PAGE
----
However Marcus Aurelius had tried to pass on the emperorship, for he prefered a much more simple philosophic lifestyle. He accepted the honor with the sole demand that Lucius Verus, his adopted brother, would share the seat with him.

Sharing his seat of power is the one move that summarizes Marcus Aurelius’s entire life; the fear of power and the duty embedded in him through his interest in Stoicism, a philosophy that grounds itself on self-restraint, reason, and fate.

His work is a reflection of his life, and the words inscribed in Meditations are the product of his own thoughts and his own experiences. While reading this book good feelings will begin to surface through introspection, and in turn bad feelings will be expelled.

In my everyday life quotes from his book swim in my mind when I am met with difficult situations, and they enable me to make smarter more thought out and rational decisions. It is fascinating and rewarding each time I don’t simply act on impulse.

This book is not for entertainment, not for adventure, and it is definitely not a “light read.” It is a book that will help those who seek help, irritate those who don’t, and fascinate those who wish to learn and grow.
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on February 5, 2017
A great read with lots of powerful nuggets of wisdom which can literally be meditated upon. This book is different in that the reader doesn't necessarily have to pick up where they left off, nor having to read all quotes in series, book to book(chapters) or cover to cover. This is my first Dover Thrift Edition book and found nothing lacking in quality or readability...it's basically up to par as with any quality soft cover book. I'd love to see more books available in low cost editions like this. Although I love and embrace technology to a large extent, when it comes to books, I still prefer traditional paper-printed over the E-ink versions. My order was from the seller Brooks Books and pleased with the service. Delivery was earlier than expected, brand new and perfect condition. Thanks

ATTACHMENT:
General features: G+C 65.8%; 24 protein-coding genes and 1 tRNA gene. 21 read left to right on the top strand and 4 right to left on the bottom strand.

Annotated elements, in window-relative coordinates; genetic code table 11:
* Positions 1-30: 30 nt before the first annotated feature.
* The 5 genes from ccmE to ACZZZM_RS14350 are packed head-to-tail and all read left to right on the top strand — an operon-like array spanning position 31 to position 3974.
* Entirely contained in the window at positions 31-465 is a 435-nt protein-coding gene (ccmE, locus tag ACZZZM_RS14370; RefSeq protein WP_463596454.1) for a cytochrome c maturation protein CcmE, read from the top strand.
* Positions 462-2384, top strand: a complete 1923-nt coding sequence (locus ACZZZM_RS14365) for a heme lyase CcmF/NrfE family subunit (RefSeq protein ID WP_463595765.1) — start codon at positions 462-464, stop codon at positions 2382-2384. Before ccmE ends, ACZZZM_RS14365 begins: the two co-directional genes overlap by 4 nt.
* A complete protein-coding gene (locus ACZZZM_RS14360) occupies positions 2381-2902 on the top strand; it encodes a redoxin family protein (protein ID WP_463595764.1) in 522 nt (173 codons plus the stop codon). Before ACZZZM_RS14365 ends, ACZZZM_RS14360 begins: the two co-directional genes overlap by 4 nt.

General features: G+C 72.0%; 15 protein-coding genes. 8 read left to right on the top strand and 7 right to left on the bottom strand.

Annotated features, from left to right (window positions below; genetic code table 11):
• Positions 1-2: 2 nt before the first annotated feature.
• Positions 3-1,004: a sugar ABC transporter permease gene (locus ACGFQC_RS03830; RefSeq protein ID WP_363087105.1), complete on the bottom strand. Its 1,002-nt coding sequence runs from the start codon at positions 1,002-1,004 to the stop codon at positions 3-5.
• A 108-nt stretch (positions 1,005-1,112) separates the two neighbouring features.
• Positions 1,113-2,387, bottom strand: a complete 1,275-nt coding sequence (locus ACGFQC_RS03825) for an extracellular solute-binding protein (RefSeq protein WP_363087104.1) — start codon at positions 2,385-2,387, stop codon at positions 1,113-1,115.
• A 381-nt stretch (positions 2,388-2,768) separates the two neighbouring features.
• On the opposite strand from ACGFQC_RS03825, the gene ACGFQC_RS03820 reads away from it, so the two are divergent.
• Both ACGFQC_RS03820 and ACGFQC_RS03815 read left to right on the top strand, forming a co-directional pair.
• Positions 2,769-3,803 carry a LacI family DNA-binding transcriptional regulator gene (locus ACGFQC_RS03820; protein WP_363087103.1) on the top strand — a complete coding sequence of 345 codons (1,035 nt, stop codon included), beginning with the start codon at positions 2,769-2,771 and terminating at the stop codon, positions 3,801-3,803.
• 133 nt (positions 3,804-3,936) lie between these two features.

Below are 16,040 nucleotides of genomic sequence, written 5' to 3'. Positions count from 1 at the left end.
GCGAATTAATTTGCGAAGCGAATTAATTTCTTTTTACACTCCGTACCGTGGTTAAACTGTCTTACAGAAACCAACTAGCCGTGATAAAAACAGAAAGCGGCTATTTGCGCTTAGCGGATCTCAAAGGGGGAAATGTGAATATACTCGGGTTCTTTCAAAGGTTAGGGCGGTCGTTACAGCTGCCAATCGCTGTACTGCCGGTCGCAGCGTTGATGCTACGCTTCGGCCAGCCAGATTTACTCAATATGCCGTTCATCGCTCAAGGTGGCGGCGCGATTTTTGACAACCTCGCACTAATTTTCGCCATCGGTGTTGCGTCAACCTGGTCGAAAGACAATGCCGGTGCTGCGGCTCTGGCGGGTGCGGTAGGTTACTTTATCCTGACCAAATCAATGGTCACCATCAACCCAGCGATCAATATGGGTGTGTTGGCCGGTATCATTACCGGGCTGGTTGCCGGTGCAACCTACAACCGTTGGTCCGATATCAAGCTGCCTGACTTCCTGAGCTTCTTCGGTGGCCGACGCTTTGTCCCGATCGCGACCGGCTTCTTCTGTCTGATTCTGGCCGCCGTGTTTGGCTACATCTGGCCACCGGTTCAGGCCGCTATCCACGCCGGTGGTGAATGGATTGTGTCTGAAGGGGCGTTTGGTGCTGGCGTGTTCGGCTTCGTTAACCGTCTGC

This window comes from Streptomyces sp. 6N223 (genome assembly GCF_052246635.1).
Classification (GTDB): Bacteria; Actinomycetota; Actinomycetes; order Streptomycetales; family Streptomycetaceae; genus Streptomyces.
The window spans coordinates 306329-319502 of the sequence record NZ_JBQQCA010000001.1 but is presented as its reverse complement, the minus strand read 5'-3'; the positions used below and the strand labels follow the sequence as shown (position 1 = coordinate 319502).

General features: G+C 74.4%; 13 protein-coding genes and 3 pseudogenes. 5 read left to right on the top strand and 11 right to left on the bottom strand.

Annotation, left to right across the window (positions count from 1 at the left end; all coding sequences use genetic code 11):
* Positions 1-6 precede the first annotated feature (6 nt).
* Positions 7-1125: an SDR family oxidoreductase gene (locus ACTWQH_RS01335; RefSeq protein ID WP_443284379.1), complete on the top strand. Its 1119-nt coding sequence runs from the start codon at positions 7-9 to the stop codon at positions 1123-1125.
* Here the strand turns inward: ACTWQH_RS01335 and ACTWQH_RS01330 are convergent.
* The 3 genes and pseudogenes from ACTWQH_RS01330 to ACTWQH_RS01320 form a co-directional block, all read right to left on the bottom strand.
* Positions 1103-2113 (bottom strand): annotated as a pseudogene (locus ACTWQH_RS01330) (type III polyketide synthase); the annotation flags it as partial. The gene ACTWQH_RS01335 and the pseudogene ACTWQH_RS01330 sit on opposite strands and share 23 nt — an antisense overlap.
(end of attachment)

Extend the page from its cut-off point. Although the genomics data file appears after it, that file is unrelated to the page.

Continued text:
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on June 10, 2017
Excellent book. It certainly draws one to the original Romen republic. Long before the perverted and tyrannical emperors destroyed it.

Marcus talks of simple human nature. Much like the Socratic and Aristotle views from antiquity.

Funny how cyclical it is, we are in times now where we are to pretend we are something we are not. When we should simply be what we are called for...

Cheers
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on December 29, 2015
This is a book that any erudite person should read. It is a basic foundation for philosophical reflection. It is a guide for how to live with values and virtues that are sustaining and uplifting. I highly recommend it. It is easy to read, or it can be a complex existential formulaic journey. It is what you bring to it. Mostly, it is empowering for those who seek to be contributing members of society, and captivating reading for anyone who wants to make sense of their humanitarian potential.
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on December 9, 2012
I've only recently been introduced to Stoicism, but I've found Meditations to contain incredible insights into the nature of the universe. Conveying several concepts that are similar to Buddhist ideas, Aurelius stresses the importance of understanding that everything changes, that our negative experiences are a result of the interpretations of events rather than the events themselves, and that we are all a part of a whole system and our failure to realize this causes unnecessary suffering. He encourages humility and living according to the laws of the universe. This will definitely be a book that I will read regularly in the future.

As far as the translation is concerned, it is clear and seems to accurately reflect the original message (though I've only briefly compared different translations).
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This is an exceptional, clear, and highly readable translation of the timeless classic. Gregory Hays' new, modernized translation makes this version of the Marcus Aurelius work more easily accessible for a new and younger generation of readers. It's a nicely designed and organized edition, as well, and at a terrific price. Very highly recommended.